Episode 20, 20/20 Vision, A person with 20/20 vision can see what an average individual can see on an eye chart when they are standing 20 feet away. What if he had twenty five vision? That would mean you can see things at 20 feet. Most people can't see until they're standing five feet away are better known as an eagle eye.
My father true story used to take me golfing with him because I could see unbelievable clarity around that little white ball and find it for him. I would save him money. That is the only time we got to spend time together is I had the vision of a bird. True story. Let's soar like an eagle. Let's compare our vision and not absorb what is actually going on. Roll the tape. Let's party like it's 1999. Think of me as a podcast or formerly known as Prince.
Go, go, go.
In today's episode, we speak with Tim Wu, a professor of law, science and technology at Columbia University, author and contributing opinion writer for The New York Times. He's also known for coining the term net neutrality and writes about private power, free speech, copyright and antitrust. Tim will discuss big tech and what we can learn from the House Judiciary Antitrust Subcommittees hearing. Oh my God, could I be more excited? So there's a bunch going on this week.
Let's try to break it down. Big Tex antitrust hearing falls during a busy earnings week. Alphabet, Apple and Facebook, Spotify, Shopify, PayPal, Comcast and Boeing are among the companies releasing their latest quarterly earnings this week. Boeing, who knows what's going on? There are Comcast peacocke to Peacocke. I think that thing makes no sense to Goldilocks strategy. Trying to have your cake and eat it, too, is resulted in an offering that kind of is very squishy and hard to tell.
What makes sense. PayPal, I assume, is just going to continue to blow anything. Contactless payments. You got to think that that industry is accelerating. Shopify oh my gosh.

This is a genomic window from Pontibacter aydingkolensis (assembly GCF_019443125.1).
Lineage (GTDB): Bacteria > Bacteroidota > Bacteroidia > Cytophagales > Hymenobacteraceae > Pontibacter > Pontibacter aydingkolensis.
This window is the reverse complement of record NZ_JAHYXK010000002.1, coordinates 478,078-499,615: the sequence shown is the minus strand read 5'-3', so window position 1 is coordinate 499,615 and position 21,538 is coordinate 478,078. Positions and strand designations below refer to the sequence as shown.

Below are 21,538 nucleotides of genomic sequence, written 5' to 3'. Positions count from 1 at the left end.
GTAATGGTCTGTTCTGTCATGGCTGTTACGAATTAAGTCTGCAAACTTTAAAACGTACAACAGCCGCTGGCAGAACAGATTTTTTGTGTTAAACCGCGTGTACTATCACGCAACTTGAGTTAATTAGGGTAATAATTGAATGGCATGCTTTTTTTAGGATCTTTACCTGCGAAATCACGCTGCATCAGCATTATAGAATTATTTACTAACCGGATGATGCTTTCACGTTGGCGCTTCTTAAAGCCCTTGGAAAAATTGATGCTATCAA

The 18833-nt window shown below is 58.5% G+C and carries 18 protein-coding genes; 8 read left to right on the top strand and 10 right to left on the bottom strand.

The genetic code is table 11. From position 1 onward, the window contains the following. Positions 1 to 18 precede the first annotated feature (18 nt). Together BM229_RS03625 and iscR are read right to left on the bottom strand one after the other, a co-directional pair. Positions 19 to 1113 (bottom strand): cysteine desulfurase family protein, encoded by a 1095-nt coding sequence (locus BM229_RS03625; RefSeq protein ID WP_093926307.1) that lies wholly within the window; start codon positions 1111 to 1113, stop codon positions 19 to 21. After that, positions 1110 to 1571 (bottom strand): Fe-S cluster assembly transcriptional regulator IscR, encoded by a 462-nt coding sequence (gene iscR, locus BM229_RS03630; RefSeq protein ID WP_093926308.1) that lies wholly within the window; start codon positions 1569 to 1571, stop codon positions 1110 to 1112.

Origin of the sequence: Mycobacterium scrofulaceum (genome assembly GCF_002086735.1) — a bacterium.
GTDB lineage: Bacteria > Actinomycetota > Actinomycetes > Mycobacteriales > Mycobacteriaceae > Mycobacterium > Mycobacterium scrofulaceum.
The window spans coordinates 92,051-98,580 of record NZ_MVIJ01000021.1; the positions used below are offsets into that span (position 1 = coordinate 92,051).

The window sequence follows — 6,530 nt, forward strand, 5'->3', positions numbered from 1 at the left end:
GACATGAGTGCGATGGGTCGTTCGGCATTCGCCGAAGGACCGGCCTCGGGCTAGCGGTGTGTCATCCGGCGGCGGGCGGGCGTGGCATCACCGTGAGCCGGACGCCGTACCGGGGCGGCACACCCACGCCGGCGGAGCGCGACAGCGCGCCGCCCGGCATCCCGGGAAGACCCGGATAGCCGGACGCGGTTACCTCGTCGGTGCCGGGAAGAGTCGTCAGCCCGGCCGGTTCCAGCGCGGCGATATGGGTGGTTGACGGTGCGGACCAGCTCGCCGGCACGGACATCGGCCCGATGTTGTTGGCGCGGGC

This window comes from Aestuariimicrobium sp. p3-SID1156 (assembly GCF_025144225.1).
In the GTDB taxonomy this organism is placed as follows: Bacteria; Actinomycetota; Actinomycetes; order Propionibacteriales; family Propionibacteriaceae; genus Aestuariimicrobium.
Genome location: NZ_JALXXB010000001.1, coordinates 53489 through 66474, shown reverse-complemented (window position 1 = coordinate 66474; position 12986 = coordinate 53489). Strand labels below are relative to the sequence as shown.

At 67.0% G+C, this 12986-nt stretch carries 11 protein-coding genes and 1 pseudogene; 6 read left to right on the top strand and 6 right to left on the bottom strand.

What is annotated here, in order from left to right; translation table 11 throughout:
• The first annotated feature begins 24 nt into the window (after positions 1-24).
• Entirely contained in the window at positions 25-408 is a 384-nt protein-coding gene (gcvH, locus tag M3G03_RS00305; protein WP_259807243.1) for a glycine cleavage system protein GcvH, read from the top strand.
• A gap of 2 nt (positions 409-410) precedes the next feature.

Most innovative company in North America of the last decade. But wow, they they're just going crazy. The stock is just gone. That Spotify love Spotify. Spotify was my stock pick of the year, I think for two thousand and eighteen I picked it up one fifty a year later was a one thirty and now it's up about two fifty to sixty. So finally getting some of the love that Spotify deserves Facebook, I'm sure they'll continue. Facebook has what I would argue is the most elastic, resilient advertising base in the history of mankind.
AMD the chip company. I think I know nothing about them. Apple look for them to I would argue again have very strong earnings, although you could see a hit and run. I wonder if people are delaying their purchase cycle on an alphabet. Google continues to be, in my opinion, will start to show signs that their business is coming, coming back. What has happened here in general? What is going on here? Tesla is also going to be recording its second quarter earnings and its qualified for inclusion in the S&P 500 index.
Why is that a big deal? Well, it's sort of a it's sort of a moniker of success. You're considering the five hundred most important companies in the world to be included in the S&P 500. Companies must be U.S. based trade on the New York Stock Exchange, NASDAQ or Chicago Board of Exchange have a market cap of at least eight point two billion report, four consecutive quarters of profit, according to U.S. generally accepted accounting principles. Tesla's market cap is almost three hundred billion.